Cypress Park student may have to learn patience as he makes the case for bike lanes

Jason Anfinsen/Flickr

After Councilman Ed Reyes visited Nightingale Middle School, one of the students from the Cypress Park campus,  Jackson Huang, wrote to the councilman to urge him to support the creation of new bike lanes  near his  school. Huang, according to the Flying Pigeon blog, played up the health benefits of bike lanes:

The LA City bike Plan of 2010 states that bicycle lanes of Ave 28 and Cypress Ave will be added. The reason why we need bike lanes is because there are kids in this area that are overweight or obese. Kids can get exercise while riding their bikes home and lessening the risk of obesity.

The Councilman responded with his own letter to Huang:

I grew up riding my bicycle in Lincoln Heights and Cypress Park and agree that bicycle lanes are critical for the health and safety of our neighborhoods. I have been working very hard with City staff and community members like you to ensure that the 2010 Bicycle Plan is implemented as quickly as possible.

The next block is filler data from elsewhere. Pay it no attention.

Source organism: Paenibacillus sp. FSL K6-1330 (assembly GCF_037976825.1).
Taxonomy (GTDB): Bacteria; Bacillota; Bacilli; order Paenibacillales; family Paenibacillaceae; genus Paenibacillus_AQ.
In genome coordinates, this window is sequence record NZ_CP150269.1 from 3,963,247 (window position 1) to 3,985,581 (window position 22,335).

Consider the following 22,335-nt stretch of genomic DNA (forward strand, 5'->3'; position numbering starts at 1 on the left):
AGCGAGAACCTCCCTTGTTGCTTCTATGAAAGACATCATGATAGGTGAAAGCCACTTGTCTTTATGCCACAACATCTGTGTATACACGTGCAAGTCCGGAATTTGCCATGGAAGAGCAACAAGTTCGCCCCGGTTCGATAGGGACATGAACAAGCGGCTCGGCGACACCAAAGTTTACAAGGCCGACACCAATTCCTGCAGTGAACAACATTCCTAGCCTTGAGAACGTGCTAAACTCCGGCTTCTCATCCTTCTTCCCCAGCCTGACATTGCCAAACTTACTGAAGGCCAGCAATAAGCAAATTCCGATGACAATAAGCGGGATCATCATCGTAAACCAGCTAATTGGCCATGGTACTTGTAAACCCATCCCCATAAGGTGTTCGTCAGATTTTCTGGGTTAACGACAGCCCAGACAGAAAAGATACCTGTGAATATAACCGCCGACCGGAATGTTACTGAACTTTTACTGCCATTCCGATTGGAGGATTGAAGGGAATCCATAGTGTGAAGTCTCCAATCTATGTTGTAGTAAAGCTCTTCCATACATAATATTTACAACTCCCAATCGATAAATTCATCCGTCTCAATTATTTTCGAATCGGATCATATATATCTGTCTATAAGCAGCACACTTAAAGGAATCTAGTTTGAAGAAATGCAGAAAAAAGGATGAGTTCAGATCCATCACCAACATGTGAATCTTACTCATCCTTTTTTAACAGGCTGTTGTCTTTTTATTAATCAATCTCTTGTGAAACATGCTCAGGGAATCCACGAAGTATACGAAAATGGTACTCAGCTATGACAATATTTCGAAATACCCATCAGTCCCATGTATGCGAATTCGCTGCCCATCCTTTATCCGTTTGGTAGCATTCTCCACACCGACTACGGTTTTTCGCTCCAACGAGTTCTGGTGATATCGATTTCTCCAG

Nice reply but there is no mention of when those bike lanes will ever materialize. In fact, Huang and his fellow bike-loving students might have to learn some patience until those new bike lanes arrive.

Michelle Mowery, Senior Bicycle Coordinator for the city’s Bicycle Program, explains that a nearly approximately half-mile long stretch of Cypress Avenue and Avenue 28 are included in proposed bike projects in the  current five-year plan. However,  at this point, “these [Cypress Park] projects don’t yet have a date for implementation.”   Mowery in an email said:

We thank the Nightingale Middle School students for their enthusiasm and we are happy to work with the Council Office to help prioritize these projects for early implementation.

Sounds like Huang and other Nightingale student better start writing more letters if they want to see those bike lanes created before they graduate. Click here for a list of bike projects that are currently underway.


  1. Chicago’s mayor was able to install a protected bikeway within his first 30 days in office, I sincerely wonder how that was possible yet providing bike lanes on Cypress Avenue isn’t. I haven’t exactly known Cypress Avenue to be congested, so I can’t imagine this requiring an EIR.